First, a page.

This endangered species which was once widespread in arable fields can be found in just four sites in the South East and at a single site in Wiltshire; field cow-wheat is not legally protected and could easily be lost in this county entirely. Dominic Price from The Species Recovery Trust is working with project staff and volunteers to establish this rare plant at Coombe Bissett Down nature reserve.

The history

Field cow-wheat is a fascinating plant with an interesting history. It is psychedelic in appearance with its head of vivid yellow and purple flowers. If you stumbled upon it on a walk, you could easily be mistaken for believing the ground had been littered with small pieces of brightly coloured plastic!

This now rare plant was once prolific in arable fields and was considered a weed known colloquially as ‘poverty weed’; people were paid to carefully pull up and carry the plant off site to be burnt, seeds and all. Its numbers were eventually decimated by modern agricultural practices. Its unpopularity owed to the way in which it would inadvertently make its way into wheat harvests, and when ground along with it, would dye the entire batch of flour a bright blue colour, thus rendering the flour useless for sale. 

Image: field cow-wheat, Steve Read 

The discovery

The only remaining site for the species in Wiltshire now lies in a private garden, where it jumped into when its original home was built upon. This has not provided a great conservation outlook for the species, so Dominic approached the Trust about the possibility of introducing the species at one of our nature reserves. Using seed collected from all the UK sites (and some from the Millenium Seedbank at Kew Gardens), we are now in the early stages of developing a population of this colourful herbaceous plant at Coombe Bissett Down. So, why choose this particular nature reserve? Well, the little field cow-wheat that can be observed is usually found in open grassland with dry chalky soils; Coombe Bissett Down’s species rich chalk grasslands seemed the ideal location to perform this experiment.

The method

Another interesting fact about field cow-wheat is that it is a hemiparasitic plant; it depends on other plants for food, as well as using its own leaves for photosynthesis. The plant will spend the first three months putting down its roots to invade the root systems of others plants (usually grasses) and then grow its leaves to obtain other nutrients from sunlight.

On a sunny day in May 2019 project volunteers joined Dominic and project staff on site to rotovate the ground in preparation for sowing the seeds later in the season. As little was known about the conditions and amount of existing vegetation that would be required for the plant to successfully establish, three plots with different levels of scarification of the soil were prepared.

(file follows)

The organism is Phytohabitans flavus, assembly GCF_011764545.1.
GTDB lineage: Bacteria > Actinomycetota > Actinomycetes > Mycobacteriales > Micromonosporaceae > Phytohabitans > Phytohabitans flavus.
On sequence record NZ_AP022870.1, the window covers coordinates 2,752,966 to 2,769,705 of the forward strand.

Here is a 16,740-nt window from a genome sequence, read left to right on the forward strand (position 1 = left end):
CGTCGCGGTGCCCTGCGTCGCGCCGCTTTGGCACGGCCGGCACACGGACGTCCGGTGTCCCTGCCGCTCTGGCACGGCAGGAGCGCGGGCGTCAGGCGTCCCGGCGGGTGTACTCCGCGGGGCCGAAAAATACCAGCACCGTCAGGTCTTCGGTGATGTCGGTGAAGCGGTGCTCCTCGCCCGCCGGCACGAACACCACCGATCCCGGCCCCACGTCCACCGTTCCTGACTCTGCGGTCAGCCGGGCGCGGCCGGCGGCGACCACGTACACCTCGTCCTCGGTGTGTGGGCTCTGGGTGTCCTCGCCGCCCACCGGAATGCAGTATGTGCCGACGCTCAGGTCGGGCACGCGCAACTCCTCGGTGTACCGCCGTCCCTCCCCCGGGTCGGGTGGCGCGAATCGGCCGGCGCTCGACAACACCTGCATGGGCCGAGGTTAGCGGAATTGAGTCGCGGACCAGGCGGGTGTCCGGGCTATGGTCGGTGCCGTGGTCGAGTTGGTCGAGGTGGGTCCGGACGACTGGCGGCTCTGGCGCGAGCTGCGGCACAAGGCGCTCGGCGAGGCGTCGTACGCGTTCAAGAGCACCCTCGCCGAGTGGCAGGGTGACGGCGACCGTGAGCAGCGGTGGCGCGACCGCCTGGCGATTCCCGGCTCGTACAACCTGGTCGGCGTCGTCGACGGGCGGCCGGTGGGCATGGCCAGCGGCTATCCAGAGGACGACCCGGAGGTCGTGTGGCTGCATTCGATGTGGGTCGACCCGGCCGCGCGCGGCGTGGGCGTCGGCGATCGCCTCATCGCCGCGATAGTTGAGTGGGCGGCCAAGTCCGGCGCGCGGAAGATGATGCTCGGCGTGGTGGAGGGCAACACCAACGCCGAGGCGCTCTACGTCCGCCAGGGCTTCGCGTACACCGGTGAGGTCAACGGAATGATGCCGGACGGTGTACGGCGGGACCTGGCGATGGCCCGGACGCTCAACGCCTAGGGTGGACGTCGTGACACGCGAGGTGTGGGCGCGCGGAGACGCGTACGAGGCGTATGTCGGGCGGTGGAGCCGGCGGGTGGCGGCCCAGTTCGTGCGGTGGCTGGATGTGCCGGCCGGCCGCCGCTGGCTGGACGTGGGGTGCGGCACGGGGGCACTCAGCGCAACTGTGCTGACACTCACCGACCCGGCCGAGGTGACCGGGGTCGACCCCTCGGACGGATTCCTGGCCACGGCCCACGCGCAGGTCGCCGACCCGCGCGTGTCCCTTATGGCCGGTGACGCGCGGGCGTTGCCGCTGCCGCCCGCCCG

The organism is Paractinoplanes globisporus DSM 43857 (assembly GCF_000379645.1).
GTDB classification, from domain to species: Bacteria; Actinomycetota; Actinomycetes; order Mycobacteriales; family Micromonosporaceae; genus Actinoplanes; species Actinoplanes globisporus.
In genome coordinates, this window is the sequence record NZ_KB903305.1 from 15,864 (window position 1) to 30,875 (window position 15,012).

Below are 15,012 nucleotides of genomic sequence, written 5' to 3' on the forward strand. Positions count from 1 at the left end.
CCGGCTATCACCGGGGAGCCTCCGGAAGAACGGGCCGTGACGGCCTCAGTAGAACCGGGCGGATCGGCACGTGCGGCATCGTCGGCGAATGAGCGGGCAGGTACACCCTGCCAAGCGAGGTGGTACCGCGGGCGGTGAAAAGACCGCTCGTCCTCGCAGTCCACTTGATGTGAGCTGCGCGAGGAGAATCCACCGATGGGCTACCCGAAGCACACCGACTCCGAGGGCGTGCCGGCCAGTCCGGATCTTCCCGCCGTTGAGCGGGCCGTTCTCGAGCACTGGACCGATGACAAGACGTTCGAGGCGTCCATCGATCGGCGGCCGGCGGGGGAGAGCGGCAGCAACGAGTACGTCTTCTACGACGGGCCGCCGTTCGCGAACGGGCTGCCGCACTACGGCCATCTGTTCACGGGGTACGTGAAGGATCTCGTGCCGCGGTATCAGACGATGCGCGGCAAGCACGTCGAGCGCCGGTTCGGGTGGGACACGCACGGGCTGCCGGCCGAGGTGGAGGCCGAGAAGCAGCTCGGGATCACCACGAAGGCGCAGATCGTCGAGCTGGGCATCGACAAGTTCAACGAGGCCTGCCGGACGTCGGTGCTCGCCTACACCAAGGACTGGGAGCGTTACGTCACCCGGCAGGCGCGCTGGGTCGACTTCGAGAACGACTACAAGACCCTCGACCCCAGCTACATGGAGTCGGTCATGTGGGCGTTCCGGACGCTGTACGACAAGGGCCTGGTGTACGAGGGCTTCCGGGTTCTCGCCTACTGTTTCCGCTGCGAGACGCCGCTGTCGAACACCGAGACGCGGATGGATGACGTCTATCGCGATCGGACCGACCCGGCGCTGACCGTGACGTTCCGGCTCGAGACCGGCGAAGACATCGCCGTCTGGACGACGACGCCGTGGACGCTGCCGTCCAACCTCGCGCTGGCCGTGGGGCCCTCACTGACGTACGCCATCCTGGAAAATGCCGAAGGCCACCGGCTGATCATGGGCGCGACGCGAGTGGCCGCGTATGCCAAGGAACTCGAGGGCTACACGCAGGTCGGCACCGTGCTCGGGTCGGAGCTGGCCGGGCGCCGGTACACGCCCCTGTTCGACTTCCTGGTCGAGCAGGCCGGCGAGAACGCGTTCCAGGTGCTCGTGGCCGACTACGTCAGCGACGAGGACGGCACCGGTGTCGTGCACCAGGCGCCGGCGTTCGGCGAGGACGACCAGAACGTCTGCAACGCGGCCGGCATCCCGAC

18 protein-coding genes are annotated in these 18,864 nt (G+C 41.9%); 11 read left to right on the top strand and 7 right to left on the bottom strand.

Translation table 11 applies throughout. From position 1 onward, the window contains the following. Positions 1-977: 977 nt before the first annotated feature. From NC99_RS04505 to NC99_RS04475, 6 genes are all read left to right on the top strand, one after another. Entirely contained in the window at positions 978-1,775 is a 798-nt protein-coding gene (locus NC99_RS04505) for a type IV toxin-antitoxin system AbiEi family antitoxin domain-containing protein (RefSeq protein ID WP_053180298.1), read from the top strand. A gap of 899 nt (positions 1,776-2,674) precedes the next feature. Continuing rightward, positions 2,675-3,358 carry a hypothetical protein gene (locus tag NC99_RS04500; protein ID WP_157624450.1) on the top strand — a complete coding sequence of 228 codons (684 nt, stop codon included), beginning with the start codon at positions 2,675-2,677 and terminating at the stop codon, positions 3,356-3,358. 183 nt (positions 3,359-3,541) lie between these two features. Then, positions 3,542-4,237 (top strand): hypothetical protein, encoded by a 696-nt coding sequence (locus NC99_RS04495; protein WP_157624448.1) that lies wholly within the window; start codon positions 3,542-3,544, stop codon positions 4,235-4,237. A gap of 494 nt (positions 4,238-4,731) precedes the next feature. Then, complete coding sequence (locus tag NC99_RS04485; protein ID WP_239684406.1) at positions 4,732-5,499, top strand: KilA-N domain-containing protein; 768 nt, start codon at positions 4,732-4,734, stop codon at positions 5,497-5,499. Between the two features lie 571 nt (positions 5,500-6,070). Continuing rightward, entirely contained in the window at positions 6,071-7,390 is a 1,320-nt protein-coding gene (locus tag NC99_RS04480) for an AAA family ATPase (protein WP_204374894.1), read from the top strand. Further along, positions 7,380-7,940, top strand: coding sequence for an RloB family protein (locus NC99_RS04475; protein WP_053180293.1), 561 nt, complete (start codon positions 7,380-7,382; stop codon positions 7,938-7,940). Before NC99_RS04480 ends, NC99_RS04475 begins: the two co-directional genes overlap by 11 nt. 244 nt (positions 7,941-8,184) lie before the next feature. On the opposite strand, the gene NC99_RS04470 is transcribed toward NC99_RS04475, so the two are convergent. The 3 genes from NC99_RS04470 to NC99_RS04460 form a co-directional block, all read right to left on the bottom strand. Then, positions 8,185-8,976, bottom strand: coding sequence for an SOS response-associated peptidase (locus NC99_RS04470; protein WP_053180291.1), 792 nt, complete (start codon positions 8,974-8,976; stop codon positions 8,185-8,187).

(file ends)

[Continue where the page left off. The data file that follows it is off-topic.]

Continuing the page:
Images: project volunteers preparing the ground, May 2019, Melanie Evans 

Each plot was divided into three one metre sections. The first had its thick sward scarified very lightly; the second section was scarified further, leaving approximately fifty percent of the vegetation remaining; and the third and final section was rotovated heavily, with a very small amount of vegetation remaining. This process was repeated another two times in different areas of the reserve to test other variables, such as the amount of sunlight and shelter the germinating seeds would receive, and to observe if these conditions might have some impact on the level of success obtained.

In July, Dominic harvested and sowed the seeds into the prepared plots. The seeds were cast directly over the surface of the soil, mimicking what would naturally occur. This was timed with a subsequent weather forecast of rain which was essential in ensuring that the seeds would be secured into small cracks and crevices in the ground. Next, we waited for the results.

The results

During the following three months we anticipated, and hoped, that the seeds would be busy casting their roots down into the soil to find and invade the root systems of grasses. We would need to wait patiently until the spring to observe any signs that the field cow-wheat was establishing.

In March 2020, Dominic and I visited the site and we were finally greeted by the long awaited field cow-wheat seedlings. In one plot we found more than forty seedlings! We waited again to observe signs that the seedlings would survive and blossom into colourful plants.

Image: field cow-wheat seedling, March 2020, Melanie Evans 

Then in June, Dominic and Reserves Manager (South), Ashley White, visited the plots to check on the progress of the seedlings. Plants were found in all three plots. In two of the plots, the plants appeared smaller, which may be due to their more exposed north and east facing locations. These particular plots were also unfenced and had been grazed by cattle. However the third and final plot, presented taller plants, some of which were in bloom. This plot had been fenced and is west facing which may provide a more sheltered aspect for the plants to develop. Safe to say, we were thrilled with the results and look forward to continuing to monitor the progress of this experiment establishing a rare plant. 

Image: field cow-wheat, June 2020, Ashley White 

View a short video of our first survey of field cow-wheat seedlings here

Find out more about the work of The Species Recovery Trust here

If you are interested in becoming a surveying and monitoring volunteer (training provided) please get in touch with us at [email protected]